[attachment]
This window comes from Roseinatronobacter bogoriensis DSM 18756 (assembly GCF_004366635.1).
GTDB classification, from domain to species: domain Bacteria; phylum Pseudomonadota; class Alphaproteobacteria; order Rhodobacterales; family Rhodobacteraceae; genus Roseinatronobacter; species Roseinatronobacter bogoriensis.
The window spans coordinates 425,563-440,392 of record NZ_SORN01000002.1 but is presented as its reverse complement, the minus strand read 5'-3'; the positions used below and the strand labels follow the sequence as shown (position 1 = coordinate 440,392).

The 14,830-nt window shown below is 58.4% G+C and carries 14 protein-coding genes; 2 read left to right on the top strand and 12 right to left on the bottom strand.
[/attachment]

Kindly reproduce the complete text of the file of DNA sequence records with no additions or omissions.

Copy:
This window comes from Roseinatronobacter bogoriensis DSM 18756 (assembly GCF_004366635.1).
GTDB classification, from domain to species: domain Bacteria; phylum Pseudomonadota; class Alphaproteobacteria; order Rhodobacterales; family Rhodobacteraceae; genus Roseinatronobacter; species Roseinatronobacter bogoriensis.
The window spans coordinates 425,563-440,392 of record NZ_SORN01000002.1 but is presented as its reverse complement, the minus strand read 5'-3'; the positions used below and the strand labels follow the sequence as shown (position 1 = coordinate 440,392).

The 14,830-nt window shown below is 58.4% G+C and carries 14 protein-coding genes; 2 read left to right on the top strand and 12 right to left on the bottom strand.